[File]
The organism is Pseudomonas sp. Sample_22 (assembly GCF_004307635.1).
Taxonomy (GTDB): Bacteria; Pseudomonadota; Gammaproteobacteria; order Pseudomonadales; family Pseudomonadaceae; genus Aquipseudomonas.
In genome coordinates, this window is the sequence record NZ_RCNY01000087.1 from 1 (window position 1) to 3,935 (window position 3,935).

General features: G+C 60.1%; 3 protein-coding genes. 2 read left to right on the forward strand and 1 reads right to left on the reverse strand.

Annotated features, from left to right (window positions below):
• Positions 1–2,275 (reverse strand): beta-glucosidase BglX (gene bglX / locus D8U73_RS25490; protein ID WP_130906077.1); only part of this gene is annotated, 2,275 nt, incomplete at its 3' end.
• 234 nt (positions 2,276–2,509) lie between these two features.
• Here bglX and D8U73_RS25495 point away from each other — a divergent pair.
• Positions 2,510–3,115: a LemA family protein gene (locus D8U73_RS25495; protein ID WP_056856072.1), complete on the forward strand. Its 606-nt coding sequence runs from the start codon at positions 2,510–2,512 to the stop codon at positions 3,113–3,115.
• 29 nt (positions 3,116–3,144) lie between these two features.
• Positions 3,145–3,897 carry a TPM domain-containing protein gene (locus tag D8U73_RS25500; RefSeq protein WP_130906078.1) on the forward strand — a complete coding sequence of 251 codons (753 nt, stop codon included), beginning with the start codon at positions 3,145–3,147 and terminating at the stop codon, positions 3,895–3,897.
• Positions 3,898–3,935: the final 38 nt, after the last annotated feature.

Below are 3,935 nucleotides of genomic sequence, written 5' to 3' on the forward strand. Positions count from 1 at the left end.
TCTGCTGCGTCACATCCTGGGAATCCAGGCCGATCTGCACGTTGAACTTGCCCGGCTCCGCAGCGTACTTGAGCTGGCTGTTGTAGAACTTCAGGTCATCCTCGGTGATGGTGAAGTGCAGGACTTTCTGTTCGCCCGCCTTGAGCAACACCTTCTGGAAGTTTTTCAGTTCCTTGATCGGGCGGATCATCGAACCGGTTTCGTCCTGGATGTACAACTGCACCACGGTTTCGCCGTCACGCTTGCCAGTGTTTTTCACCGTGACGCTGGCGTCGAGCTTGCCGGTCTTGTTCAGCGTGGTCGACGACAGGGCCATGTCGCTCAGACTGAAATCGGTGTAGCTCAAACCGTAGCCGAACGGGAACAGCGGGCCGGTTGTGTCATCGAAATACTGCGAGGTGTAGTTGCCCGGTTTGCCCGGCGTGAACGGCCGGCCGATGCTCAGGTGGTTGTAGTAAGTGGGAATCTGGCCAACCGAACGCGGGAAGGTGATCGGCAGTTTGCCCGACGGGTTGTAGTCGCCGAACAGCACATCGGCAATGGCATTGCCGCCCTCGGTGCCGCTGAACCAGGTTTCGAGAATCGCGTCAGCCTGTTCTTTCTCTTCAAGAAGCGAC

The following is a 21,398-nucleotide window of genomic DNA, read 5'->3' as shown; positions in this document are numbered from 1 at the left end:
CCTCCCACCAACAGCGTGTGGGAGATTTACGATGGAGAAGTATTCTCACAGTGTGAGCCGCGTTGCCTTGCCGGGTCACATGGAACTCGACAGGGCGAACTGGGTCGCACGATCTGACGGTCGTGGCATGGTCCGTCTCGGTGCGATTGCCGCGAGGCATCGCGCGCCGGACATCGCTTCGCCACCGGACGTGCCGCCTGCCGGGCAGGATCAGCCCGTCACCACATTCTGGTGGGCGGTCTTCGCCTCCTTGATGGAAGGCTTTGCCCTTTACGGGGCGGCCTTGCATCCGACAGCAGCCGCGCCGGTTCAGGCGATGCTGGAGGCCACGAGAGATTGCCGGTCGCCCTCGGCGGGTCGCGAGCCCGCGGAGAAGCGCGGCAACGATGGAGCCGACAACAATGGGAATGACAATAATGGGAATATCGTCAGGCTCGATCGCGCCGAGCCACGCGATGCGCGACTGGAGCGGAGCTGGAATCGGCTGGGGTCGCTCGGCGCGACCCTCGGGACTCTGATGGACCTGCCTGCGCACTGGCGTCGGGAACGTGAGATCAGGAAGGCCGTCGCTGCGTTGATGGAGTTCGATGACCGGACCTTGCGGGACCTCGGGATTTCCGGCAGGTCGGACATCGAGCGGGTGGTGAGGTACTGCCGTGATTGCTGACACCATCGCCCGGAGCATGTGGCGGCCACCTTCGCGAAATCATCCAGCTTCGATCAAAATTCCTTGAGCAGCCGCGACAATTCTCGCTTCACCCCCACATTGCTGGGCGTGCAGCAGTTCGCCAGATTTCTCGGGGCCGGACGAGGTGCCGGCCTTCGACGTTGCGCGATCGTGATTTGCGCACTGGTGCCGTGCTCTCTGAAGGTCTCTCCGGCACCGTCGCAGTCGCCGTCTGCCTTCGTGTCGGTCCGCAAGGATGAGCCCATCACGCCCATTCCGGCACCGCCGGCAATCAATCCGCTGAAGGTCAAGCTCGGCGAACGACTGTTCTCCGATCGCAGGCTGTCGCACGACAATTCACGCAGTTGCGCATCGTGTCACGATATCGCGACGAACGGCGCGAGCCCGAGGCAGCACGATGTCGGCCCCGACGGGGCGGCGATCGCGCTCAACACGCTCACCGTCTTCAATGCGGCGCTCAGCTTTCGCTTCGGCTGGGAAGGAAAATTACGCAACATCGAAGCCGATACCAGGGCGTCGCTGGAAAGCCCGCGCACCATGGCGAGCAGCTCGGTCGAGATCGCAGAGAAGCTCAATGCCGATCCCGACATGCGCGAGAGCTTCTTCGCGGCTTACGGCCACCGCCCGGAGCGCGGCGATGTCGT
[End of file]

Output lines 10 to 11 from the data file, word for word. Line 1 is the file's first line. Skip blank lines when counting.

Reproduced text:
• 29 nt (positions 3,116–3,144) lie between these two features.
• Positions 3,145–3,897 carry a TPM domain-containing protein gene (locus tag D8U73_RS25500; RefSeq protein WP_130906078.1) on the forward strand — a complete coding sequence of 251 codons (753 nt, stop codon included), beginning with the start codon at positions 3,145–3,147 and terminating at the stop codon, positions 3,895–3,897.